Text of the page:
Help with adherent cell culture - (Mar/16/2013 )
We regularly use adherent cell culture in our lab for cells of human origin for cytogenetic studies. Often we see attachments within the first 2-3 days but for some flasks, the attachments do not develop into colonies even after regular feeding. I wonder what might be the reason for this, when a duplicate culture flask grows without any issues.
It could possibly be due to presence of trypsin/EDTA or bad quality of cell culture flask.
Thank you for your reply.
We use sera in our culture medium, so Trypsin shouldn't be active I suppose. and culture flasks are of a good make. Like I said, the duplicate culture seems to grow without any issues.
Cells like to grow with other cells, so I guess it is possible that the seeding density is too low to encourage good growth in some conditions?
You could try the same number of cells in a smaller flask?
Thank you for you suggestion.
We do use T-25 flasks, so guess there isn't a flask smaller than that.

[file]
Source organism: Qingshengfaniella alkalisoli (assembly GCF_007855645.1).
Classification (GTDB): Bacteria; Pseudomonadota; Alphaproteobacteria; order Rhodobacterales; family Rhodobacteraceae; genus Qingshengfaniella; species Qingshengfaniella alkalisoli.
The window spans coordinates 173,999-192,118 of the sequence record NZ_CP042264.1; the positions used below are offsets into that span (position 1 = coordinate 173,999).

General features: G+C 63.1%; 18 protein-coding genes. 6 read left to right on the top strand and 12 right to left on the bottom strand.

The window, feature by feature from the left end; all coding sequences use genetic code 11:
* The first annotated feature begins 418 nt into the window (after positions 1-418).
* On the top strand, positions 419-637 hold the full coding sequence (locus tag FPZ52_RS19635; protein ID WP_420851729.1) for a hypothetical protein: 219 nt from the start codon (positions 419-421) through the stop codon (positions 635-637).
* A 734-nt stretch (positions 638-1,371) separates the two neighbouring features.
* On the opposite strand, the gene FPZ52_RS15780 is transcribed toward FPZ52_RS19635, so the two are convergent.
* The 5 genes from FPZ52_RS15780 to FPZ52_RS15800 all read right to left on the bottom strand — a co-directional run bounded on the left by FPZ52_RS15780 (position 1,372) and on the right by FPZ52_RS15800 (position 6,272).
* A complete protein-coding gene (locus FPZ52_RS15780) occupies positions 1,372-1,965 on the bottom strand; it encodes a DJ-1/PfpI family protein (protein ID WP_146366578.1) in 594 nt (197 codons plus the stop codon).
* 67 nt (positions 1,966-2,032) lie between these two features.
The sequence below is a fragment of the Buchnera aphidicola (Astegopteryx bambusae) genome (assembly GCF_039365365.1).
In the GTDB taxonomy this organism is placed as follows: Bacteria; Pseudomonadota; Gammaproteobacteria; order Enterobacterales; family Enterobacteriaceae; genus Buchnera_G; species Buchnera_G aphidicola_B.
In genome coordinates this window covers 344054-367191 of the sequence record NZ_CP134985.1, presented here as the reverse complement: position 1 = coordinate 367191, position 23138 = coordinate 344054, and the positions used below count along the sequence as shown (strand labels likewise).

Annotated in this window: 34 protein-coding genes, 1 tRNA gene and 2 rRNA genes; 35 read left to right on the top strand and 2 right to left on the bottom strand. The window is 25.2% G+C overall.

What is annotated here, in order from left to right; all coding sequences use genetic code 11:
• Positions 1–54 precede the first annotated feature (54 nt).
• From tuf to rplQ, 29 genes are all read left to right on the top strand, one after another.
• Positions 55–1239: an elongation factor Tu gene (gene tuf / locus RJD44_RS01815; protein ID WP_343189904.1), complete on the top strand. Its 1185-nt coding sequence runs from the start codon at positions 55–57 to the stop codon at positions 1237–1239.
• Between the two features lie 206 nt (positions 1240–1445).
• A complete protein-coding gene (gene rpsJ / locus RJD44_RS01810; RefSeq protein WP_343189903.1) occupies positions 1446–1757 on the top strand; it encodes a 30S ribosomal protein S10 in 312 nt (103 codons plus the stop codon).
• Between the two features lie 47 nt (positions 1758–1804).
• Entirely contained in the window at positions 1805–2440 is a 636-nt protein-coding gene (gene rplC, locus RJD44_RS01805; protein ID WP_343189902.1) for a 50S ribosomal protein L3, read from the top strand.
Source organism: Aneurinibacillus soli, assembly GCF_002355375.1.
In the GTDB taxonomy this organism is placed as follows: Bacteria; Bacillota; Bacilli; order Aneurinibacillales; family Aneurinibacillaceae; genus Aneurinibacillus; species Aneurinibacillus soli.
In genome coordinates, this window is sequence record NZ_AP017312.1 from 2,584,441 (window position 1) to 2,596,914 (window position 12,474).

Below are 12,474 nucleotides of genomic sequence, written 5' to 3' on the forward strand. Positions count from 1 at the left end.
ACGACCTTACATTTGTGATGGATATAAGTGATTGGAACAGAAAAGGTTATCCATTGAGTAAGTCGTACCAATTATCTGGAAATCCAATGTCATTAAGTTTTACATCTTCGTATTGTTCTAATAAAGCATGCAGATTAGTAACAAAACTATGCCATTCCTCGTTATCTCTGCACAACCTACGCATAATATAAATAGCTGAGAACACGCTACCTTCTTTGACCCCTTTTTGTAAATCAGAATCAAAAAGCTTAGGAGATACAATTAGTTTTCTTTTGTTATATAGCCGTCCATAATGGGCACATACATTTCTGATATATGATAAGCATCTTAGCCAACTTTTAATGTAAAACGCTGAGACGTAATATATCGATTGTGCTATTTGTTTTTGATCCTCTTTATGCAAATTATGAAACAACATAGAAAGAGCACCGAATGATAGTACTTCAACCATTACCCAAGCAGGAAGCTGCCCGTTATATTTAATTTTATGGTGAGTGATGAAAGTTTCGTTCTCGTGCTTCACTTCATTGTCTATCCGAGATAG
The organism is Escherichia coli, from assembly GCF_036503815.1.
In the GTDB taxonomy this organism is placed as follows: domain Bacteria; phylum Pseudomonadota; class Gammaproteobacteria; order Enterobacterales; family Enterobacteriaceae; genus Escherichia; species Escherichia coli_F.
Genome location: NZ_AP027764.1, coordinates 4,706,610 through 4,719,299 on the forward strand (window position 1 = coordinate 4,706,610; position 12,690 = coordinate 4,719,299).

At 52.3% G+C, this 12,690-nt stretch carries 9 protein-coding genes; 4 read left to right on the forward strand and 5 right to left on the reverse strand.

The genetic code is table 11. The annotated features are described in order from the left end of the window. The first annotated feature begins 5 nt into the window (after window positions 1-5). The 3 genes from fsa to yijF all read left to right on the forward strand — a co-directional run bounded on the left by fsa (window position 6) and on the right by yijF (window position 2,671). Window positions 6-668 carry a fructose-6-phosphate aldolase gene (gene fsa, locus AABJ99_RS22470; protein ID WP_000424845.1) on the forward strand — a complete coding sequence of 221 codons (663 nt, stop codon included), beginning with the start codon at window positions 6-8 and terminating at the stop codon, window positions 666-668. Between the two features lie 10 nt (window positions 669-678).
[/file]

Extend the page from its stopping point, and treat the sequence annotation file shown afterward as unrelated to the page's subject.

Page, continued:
But seeding density, might be an issue. We do get some flasks with low cell density.
Since we cant use smaller flasks, guess we will have to resuspend them in lesser media.
Is there anything else that we can do.
(Sorry to ask basic questions, but I have no idea about tissue culture)
Also, any suggestions on what else we could to to promote growth of attached cells?
A smaller volume won't really help, as you will still have the same amount of cells for the same surface area.
What volume are you currently using?
And you said in your first post that you have a duplicate flasks that grow well- so do you take an aliquot of cells and split it evenly between two flasks? Or are they duplicate samples from the same source?
No need to apologise for basic questions, everybody has to start somewhere
If not the case - you can try to preliminary coat the plates with collagen type I. Depending on the culture flasks and cells you're using this might be beneficial.
Dear leelee & 2xzwei,
we suspend the cells in 4 ml of media, which is enough to cover the entire surface area of the flask.
and yes, using lesser media won't make a difference (doh)
We set up duplicate cultures from the same aliquot of cells, so some times, when we get very little sample, cell density reduces drastically, and we tend to get a few attachments, but they do not grow.
Reg, sample type, it could be amniotic cells, placental, skin, or other tissue. All our culture flasks come pre-treated for adherent cell culture from the manufacturer. Would collagen help these cells as well?